A Rosh Hashanah message from the Chief Rabbi

September 4, 2013 by J-Wire Staff
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Rabbi Efraim Mirvis is the Chief Rabbi of the United Hebrew Congregations of the Commonwealth. He sends his Rosh Hashanah message to the Australian and New Zealand Jewish communities.

Chief Rabbi Efraim Mirvis   Pic: Yakir Zur

Chief Rabbi Efraim Mirvis Pic: Yakir Zur

In Jewish tradition, the names we give to places and concepts invariably capture the essence of what they represent. Our central congregational location for prayer is no exception.  Located at the heart of our communities, it has three well-known names: beit tefillah, beit knesset and shul.

Firstly, beit tefillah or ‘house of prayer’. This title was given by God to the Temple in Jerusalem and continues to be a most apposite term used to this day. It expresses the building’s core purpose of providing a place through which we connect with our Creator and experience His presence in a spiritually rewarding way. Through our synagogues facing Jerusalem, we also recognise the centrality of Israel in our lives.

Another name is beit knesset or ‘house of gathering’. In vogue since ancient times, beit knesset adds a significant dimension to the role of our synagogues.  Indeed, the Greek word synagogue similarly means ‘house of gathering’.

The connotation is clear: our synagogues, especially in the Diaspora, are the central focal points for Jewish social and cultural interaction for individuals of all ages and groups of all types. Not only do we enjoy an encounter with God within its walls; we also engage socially with friends and acquaintances. The weekly kiddush epitomises the beit knesset, providing an opportunity for us to connect with others in a warm and welcoming atmosphere. It is encounters of this nature that weave the social fabric of our communities.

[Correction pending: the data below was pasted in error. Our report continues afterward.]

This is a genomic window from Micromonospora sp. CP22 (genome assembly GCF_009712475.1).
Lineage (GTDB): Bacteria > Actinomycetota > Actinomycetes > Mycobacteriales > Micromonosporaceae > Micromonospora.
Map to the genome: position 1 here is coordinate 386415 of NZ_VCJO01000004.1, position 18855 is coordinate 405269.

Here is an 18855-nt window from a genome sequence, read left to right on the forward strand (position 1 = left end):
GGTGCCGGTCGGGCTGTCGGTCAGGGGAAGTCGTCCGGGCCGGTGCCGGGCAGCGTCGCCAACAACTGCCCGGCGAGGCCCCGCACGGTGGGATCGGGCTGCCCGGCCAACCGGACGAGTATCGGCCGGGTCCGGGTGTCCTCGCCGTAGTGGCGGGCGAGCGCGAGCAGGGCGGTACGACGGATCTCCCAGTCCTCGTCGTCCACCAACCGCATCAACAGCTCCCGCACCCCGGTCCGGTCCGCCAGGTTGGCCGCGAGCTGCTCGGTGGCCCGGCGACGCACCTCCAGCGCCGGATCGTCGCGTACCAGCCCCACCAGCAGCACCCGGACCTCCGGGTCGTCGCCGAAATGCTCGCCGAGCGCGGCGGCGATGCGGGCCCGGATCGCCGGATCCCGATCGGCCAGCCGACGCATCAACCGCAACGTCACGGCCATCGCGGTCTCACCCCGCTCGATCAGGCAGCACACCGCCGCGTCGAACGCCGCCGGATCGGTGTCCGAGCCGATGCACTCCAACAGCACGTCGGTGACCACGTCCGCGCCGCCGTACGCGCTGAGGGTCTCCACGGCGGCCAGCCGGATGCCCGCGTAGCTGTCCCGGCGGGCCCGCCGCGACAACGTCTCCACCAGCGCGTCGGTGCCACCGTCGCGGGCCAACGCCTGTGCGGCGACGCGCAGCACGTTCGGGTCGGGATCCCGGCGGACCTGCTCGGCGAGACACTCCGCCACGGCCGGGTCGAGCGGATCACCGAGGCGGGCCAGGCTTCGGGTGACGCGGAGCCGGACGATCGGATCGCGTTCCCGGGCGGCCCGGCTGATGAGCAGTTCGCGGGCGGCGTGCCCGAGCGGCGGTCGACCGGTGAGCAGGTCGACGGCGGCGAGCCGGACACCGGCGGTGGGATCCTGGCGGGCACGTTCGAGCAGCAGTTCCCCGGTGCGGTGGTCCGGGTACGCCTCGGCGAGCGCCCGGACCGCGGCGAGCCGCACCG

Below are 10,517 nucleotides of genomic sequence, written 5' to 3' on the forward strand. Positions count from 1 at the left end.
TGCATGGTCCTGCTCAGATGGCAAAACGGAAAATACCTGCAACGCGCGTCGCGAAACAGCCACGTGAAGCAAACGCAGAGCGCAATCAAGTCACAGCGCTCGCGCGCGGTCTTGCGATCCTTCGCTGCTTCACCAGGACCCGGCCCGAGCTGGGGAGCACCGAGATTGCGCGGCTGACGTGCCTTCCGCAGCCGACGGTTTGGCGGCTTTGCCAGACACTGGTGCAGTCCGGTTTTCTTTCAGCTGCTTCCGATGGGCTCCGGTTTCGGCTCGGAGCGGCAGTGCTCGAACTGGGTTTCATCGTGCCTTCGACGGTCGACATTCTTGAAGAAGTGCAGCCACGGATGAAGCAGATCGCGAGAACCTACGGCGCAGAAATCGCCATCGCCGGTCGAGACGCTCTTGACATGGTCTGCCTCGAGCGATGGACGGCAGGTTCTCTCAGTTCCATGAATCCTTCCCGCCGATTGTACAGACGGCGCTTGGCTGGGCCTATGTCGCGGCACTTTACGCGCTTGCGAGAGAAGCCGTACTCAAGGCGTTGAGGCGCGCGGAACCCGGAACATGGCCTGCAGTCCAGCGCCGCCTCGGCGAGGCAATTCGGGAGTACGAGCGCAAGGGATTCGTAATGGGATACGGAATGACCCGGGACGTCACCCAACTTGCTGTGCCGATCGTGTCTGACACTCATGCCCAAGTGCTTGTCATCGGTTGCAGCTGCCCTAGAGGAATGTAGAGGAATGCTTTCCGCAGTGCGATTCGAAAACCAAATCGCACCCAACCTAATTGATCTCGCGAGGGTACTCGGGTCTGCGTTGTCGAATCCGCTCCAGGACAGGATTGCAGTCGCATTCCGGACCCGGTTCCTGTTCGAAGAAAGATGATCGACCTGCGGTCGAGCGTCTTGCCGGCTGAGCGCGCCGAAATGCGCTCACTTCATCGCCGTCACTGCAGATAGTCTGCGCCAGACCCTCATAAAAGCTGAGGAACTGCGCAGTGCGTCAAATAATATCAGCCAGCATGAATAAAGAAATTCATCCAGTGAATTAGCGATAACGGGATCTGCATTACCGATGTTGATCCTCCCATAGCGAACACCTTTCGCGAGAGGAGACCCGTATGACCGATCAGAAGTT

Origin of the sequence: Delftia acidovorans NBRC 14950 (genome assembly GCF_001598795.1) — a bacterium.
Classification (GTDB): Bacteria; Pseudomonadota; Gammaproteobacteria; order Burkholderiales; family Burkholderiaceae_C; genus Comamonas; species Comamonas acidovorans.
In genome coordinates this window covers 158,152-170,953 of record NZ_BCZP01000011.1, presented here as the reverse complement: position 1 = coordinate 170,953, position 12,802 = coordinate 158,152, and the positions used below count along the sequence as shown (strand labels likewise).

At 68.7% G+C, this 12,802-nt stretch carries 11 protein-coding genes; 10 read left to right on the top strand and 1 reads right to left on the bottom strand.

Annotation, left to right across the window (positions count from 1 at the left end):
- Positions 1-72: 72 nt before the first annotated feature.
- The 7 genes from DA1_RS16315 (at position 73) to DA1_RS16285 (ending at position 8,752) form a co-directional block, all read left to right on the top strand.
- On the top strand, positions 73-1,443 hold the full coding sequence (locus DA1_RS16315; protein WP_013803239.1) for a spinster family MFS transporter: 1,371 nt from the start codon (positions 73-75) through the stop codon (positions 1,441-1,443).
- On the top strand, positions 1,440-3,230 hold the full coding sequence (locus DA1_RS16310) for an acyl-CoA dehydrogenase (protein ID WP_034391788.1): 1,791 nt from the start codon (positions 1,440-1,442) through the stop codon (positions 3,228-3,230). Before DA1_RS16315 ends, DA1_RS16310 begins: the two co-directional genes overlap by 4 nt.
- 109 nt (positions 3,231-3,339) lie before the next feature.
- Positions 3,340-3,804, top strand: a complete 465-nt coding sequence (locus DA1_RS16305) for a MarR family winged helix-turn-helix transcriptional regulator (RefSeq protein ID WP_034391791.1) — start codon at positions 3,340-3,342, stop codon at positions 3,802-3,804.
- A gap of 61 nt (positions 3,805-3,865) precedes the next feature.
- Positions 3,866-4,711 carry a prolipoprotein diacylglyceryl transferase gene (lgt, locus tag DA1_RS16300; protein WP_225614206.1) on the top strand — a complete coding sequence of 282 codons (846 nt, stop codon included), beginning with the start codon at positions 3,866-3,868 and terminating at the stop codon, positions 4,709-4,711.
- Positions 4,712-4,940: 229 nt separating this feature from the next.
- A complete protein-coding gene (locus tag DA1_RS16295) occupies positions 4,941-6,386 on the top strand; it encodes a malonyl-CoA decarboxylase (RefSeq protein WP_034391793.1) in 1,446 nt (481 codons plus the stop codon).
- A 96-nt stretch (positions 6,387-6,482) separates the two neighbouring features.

The colloquial name for our synagogues – shul – is taken from the German word meaning ‘school’.  Historically, the local school was housed within the synagogue building. In this spirit, many shuls today have a kindergarten and run a cheder for children on their premises.

The word ‘shul’  adds a further imperative for our communal vision.  Formal and informal education, for members of all ages and all backgrounds, must be at the heart of our shared communal experiences. In seeking to guarantee the on-going vitality of our congregations, we recognise that an in-depth awareness of our rich heritage will pave the way for a meaningful and fulfilling Jewish life in the future.

It is my hope and prayer that all our community centres live up to the three names we give them, becoming outstanding houses of prayer, houses of gathering and synagogues rolled into one. Providing a combined location for communal spirituality, a meeting place for communal interaction and a home for communal learning will ensure we have vibrant and dynamic centres of Jewish activity. Building on the successes of the past we will transform our synagogues into powerhouses of Jewish religious, social, cultural and educational activity.

I feel very privileged to have been selected to be your Chief Rabbi and I am looking forward to having a close association with your community and others throughout the UK & Commonwealth. We are blessed to have such outstanding rabbis and lay leaders and, together with them, I will be seeking to further enrich community life

Valerie and I extend to you all our very best wishes for a happy, healthy, peaceful and fulfilling New Year. I look forward to working together with you to develop and grow our local congregations and our wonderful British & Commonwealth Jewish communities for the benefit of us all and all of Am Yisrael.


Shana tova


Chief Rabbi Ephraim Mirvis


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